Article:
How to feed your dog real food 34



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We all love our dogs. Perhaps even too much (if such a thing is possible). Why oh why can’t we offer them a real diet?

For many of us, it’s simply a matter of time and convenience. It’s simply easy just to grab a bag of meal and a few dog food tins from the supermarket. Voila – Fido’s dinner is sorted.

I used to be guilty as charged… until nature intervened. My then eight-month-old border collie had a severe reaction to something in the garden and went mad scratching. A dose of cortisone fixed the problem, but unfortunately also knocked out the good bacteria in his gut, leaving him with stomach issues. He  turned into an extremely fussy eater and went off almost everything.

In desperation I went to a holistic vet, who essentially told me to throw everything I was feeding him out the window and start again.

Before too long, my dog and I were eating almost the same dinners!

My dog’s diet changed from meal and canned dog food to cooked Basmati rice, lightly steamed vegetables and a probiotic supplement to help populate his gut with good bacteria. Those Aldi dog treats – so full of salt and sugar – were replaced with pieces of cooked chicken or liver.

Three years on, I can’t pretend I feed the diet recommended by the vet exclusively, but I do try and feed my dog a much more balanced diet. His eating issues are now just a distant memory.

Here are some of the things you can add to your dog’s diet to make it a little healthier:

Cooked rice is great when you can manage it, but even if you use meal as a base, you can make his dinner more balanced with a little thought. Make sure it is a good-quality meal to start with though. My vet recommended IAMS.

I found sticking a list of suitable additives on the fridge helped remind me to give them to him whenever they were available.

I started adding a good quality mince to his meal or rice on a regular basis, but rotating the type of mince. Every time I cooked veggies for us, I also added some for my dog and mixed them with his meal, and this included sweet potato.

My vet also recommended are eggs, canned salmon, sardines and chicken necks.

Other additives nutritionists suggest are cottage cheese or plain yoghurt, alfalfa powder and a good multi-complex, plus calcium and fish oil.

Fresh bones are also good as a treat, although more as something to chew on during the day than part of their dinner.

Be sure to introduce any new foods slowly and keep a close eye on your dog. My other border collie started getting hotspots when he was fed beef mince, so that had to be dropped from the menu.

Oh, and don’t forget: keep your dog away from onions or excessive garlic, which means you won’t be able to share that pot of spaghetti bolognese.

Of course, this all comes with a major caveat: every dog is different, and advice will often vary. Be sure to discuss your dog’s diet with a trusted vet before committing to any major changes.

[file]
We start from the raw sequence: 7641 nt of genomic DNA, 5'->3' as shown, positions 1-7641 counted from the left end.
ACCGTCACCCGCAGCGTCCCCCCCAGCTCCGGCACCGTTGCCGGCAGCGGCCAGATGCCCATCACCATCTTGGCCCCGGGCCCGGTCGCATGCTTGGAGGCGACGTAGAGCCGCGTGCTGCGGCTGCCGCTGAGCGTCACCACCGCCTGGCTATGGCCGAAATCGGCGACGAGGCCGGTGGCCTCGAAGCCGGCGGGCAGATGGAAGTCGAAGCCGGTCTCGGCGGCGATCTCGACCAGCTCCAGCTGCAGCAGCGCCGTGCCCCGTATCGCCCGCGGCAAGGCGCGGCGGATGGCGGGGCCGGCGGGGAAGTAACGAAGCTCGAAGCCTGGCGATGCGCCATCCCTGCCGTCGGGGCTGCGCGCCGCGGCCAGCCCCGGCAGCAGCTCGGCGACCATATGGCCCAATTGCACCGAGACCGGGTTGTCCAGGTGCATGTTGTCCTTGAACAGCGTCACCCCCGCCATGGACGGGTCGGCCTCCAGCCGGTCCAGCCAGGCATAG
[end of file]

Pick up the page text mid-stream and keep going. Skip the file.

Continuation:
What do you feed your dogs? Which ingredients has your dog most enjoyed – and which have you had to avoid? Share your tips with the Starts at 60 community below!

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  1. My furbaby used to eat canned food until 5 years ago she got tummy trouble, vet told us to make her dinners ourselves of chicken, rice and veges so now we make a months supply at a time and bag them up put in freezer

    9 REPLY
    • Me too Beverley. Due to bowel problems, my little girl has hers cooked. Brown rice, vegies with either chicken breasts, chicken hearts. lambs fry of cows kidneys …… I like to give her a variety ! Cooked up fortnightly and frozen. They’re worth it 🙂

    • Was cooking chicken fish & vegetables for my little girl ,then all of a sudden she just wouldn’t eat it, the only thing she will eat now is the My Dog gourmet & their biscuits , she is nearly 14 now & loves her food , so I just give her what she wants 🙂

    • I noticed your dogs are getting on in age too ….. mine is nearly 12 with arthritis, I give her the oil out of a fish oil capsule daily with her meal, she no longer limps.

    • She has a lot of health issues which I have been dealing with for some time , ATM she looks good her coat has improved, she is more active & as she is on heart meds So I’m pleased with that , & her weight is really good , I asked her vet, she said if she is eating it & doing better ,then go for it . 🙂

    • Jess also has arthritis Victoria but since we changed her diet she no longer limps she used to be really bad a few years ago could hardly get up but she’s good now

    • Thank Goodness lilly isn’t too bad with arthritis, she is a bit slower , but then again so am I lol Lilly is a rescue dog that I have had now of 7 years I love her to bits , & unfortunately she had a lot of medical problems when I got her due to not being cared for , She has an ongoing ear problem , Thyroid problem a skin problem Her eyes need help & she has developed a heart problem , which is common in King Charles Cav , ,she is the sweetest dog & brings so much to our lives 🙂

  2. Our dog has never had tinned food she is fed Eukanuba sensitive joints as Rotties are pron to joint problems so only the best for our beautiful girl.

  3. No tinned food for my boy at all, pet meat, vegies, grain free dry food, and sometimes sardines, salmon or mackerell

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